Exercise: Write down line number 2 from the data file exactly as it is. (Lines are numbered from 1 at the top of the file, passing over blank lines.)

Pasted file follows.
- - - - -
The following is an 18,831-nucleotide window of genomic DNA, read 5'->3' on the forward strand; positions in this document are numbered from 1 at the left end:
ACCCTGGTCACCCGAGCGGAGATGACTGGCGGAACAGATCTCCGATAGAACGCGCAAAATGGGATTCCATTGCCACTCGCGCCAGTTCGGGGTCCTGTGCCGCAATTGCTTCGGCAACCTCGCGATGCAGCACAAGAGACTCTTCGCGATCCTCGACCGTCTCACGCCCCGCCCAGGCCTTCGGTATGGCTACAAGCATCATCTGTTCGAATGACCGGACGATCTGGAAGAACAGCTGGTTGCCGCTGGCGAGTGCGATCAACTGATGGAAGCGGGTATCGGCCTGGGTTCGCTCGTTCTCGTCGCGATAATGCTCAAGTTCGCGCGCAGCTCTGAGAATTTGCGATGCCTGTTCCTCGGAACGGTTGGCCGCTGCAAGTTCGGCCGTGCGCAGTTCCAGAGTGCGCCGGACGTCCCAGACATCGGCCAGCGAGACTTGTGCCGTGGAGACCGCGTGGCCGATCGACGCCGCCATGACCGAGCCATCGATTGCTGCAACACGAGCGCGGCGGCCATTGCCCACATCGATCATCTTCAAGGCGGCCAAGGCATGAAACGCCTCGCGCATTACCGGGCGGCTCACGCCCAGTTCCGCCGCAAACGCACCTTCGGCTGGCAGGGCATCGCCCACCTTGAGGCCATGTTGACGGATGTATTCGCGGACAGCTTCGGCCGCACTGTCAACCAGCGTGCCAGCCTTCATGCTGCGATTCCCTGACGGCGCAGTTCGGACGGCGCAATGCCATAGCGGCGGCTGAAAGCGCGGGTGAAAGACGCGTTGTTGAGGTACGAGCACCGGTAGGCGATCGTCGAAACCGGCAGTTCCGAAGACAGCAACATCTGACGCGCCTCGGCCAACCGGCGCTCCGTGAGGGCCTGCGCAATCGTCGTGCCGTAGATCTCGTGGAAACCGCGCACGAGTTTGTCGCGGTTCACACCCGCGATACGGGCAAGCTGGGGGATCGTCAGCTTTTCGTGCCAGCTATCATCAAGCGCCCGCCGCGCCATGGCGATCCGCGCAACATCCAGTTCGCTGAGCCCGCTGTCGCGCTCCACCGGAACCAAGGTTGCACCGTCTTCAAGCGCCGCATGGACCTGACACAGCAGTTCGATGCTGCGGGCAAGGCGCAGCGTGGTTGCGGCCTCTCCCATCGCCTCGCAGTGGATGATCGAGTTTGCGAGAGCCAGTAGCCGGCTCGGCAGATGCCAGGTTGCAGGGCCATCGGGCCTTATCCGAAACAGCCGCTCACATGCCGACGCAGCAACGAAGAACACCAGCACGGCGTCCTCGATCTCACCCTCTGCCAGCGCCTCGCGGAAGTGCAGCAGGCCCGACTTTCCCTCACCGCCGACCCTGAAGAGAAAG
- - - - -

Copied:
ACCCTGGTCACCCGAGCGGAGATGACTGGCGGAACAGATCTCCGATAGAACGCGCAAAATGGGATTCCATTGCCACTCGCGCCAGTTCGGGGTCCTGTGCCGCAATTGCTTCGGCAACCTCGCGATGCAGCACAAGAGACTCTTCGCGATCCTCGACCGTCTCACGCCCCGCCCAGGCCTTCGGTATGGCTACAAGCATCATCTGTTCGAATGACCGGACGATCTGGAAGAACAGCTGGTTGCCGCTGGCGAGTGCGATCAACTGATGGAAGCGGGTATCGGCCTGGGTTCGCTCGTTCTCGTCGCGATAATGCTCAAGTTCGCGCGCAGCTCTGAGAATTTGCGATGCCTGTTCCTCGGAACGGTTGGCCGCTGCAAGTTCGGCCGTGCGCAGTTCCAGAGTGCGCCGGACGTCCCAGACATCGGCCAGCGAGACTTGTGCCGTGGAGACCGCGTGGCCGATCGACGCCGCCATGACCGAGCCATCGATTGCTGCAACACGAGCGCGGCGGCCATTGCCCACATCGATCATCTTCAAGGCGGCCAAGGCATGAAACGCCTCGCGCATTACCGGGCGGCTCACGCCCAGTTCCGCCGCAAACGCACCTTCGGCTGGCAGGGCATCGCCCACCTTGAGGCCATGTTGACGGATGTATTCGCGGACAGCTTCGGCCGCACTGTCAACCAGCGTGCCAGCCTTCATGCTGCGATTCCCTGACGGCGCAGTTCGGACGGCGCAATGCCATAGCGGCGGCTGAAAGCGCGGGTGAAAGACGCGTTGTTGAGGTACGAGCACCGGTAGGCGATCGTCGAAACCGGCAGTTCCGAAGACAGCAACATCTGACGCGCCTCGGCCAACCGGCGCTCCGTGAGGGCCTGCGCAATCGTCGTGCCGTAGATCTCGTGGAAACCGCGCACGAGTTTGTCGCGGTTCACACCCGCGATACGGGCAAGCTGGGGGATCGTCAGCTTTTCGTGCCAGCTATCATCAAGCGCCCGCCGCGCCATGGCGATCCGCGCAACATCCAGTTCGCTGAGCCCGCTGTCGCGCTCCACCGGAACCAAGGTTGCACCGTCTTCAAGCGCCGCATGGACCTGACACAGCAGTTCGATGCTGCGGGCAAGGCGCAGCGTGGTTGCGGCCTCTCCCATCGCCTCGCAGTGGATGATCGAGTTTGCGAGAGCCAGTAGCCGGCTCGGCAGATGCCAGGTTGCAGGGCCATCGGGCCTTATCCGAAACAGCCGCTCACATGCCGACGCAGCAACGAAGAACACCAGCACGGCGTCCTCGATCTCACCCTCTGCCAGCGCCTCGCGGAAGTGCAGCAGGCCCGACTTTCCCTCACCGCCGACCCTGAAGAGAAAG